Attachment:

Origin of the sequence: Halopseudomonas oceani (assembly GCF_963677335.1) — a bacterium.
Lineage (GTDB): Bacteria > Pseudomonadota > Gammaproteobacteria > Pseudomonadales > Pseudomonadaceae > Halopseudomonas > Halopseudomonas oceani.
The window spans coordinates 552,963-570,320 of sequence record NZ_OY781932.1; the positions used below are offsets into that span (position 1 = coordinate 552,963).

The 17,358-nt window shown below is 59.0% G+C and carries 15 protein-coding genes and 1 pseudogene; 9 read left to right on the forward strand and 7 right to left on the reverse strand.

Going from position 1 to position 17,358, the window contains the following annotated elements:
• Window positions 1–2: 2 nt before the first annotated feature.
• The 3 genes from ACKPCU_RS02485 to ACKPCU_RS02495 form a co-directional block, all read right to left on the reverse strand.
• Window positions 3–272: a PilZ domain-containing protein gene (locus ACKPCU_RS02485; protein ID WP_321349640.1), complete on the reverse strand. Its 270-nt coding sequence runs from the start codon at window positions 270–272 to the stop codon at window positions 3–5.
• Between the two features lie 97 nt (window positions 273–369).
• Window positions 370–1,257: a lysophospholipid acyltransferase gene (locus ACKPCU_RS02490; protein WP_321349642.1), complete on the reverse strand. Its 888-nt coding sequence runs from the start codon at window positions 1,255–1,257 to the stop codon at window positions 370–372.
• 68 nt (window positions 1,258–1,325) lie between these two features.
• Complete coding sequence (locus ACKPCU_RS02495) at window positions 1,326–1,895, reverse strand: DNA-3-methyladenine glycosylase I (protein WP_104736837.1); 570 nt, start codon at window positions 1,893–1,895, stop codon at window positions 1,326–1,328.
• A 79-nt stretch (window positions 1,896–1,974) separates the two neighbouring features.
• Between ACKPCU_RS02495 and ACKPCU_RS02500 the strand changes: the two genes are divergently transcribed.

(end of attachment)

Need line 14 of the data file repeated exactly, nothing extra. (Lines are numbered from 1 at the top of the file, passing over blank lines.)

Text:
• Between ACKPCU_RS02495 and ACKPCU_RS02500 the strand changes: the two genes are divergently transcribed.